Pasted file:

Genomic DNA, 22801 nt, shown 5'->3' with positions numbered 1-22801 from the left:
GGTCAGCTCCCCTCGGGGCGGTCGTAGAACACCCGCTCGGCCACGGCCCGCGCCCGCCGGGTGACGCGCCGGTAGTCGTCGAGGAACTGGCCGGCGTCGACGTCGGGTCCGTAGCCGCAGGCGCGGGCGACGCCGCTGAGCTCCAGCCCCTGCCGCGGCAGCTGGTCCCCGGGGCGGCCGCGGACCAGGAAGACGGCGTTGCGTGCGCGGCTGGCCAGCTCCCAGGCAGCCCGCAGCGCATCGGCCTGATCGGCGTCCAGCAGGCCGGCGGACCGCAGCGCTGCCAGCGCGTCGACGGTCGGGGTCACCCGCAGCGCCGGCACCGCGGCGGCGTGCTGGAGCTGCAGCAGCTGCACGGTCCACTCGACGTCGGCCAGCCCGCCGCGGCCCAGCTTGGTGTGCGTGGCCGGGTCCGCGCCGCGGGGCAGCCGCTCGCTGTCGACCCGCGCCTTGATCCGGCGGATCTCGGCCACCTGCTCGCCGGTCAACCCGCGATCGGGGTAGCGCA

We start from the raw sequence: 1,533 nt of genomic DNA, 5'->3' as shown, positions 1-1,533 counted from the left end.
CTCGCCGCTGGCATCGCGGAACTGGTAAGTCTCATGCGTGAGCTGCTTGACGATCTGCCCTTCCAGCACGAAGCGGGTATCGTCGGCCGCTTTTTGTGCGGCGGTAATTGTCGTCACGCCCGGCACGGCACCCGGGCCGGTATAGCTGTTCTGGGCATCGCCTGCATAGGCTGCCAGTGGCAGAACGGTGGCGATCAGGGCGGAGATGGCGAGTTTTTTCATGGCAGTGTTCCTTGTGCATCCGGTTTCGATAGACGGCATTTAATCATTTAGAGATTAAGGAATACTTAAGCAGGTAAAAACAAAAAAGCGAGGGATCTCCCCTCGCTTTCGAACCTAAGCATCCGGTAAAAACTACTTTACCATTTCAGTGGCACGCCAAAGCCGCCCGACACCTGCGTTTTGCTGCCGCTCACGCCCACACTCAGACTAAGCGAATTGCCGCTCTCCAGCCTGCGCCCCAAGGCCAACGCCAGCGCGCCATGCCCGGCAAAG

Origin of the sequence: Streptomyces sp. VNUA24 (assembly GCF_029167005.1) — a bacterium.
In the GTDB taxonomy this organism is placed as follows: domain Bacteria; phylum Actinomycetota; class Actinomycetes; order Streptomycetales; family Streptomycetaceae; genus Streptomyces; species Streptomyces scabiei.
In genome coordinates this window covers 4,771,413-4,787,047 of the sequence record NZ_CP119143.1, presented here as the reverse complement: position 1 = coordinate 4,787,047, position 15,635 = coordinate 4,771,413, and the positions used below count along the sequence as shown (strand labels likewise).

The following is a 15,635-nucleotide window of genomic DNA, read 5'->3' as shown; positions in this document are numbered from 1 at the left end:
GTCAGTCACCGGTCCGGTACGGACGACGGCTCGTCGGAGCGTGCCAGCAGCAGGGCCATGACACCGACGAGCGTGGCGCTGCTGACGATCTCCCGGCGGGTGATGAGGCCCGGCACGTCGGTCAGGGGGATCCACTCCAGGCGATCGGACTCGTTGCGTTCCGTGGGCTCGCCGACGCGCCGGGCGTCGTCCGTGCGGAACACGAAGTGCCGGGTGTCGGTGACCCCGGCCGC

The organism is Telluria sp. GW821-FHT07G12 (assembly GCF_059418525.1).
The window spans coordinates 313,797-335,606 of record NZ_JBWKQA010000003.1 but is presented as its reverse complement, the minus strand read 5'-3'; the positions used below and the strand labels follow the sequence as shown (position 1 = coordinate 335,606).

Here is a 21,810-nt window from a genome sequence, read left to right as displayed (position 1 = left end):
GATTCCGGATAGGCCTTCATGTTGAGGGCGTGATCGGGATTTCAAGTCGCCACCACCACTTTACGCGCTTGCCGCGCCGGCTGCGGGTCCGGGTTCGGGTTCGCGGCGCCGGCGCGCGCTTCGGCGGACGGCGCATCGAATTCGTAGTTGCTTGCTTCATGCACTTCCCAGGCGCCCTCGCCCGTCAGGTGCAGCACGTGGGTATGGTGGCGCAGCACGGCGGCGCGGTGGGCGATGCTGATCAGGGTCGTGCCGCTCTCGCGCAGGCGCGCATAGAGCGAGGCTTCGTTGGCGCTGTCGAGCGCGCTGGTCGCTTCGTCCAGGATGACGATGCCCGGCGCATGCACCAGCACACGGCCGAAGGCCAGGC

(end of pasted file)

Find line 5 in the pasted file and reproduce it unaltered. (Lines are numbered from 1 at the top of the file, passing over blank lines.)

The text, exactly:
Origin of the sequence: Streptomyces sp. VNUA24 (assembly GCF_029167005.1) — a bacterium.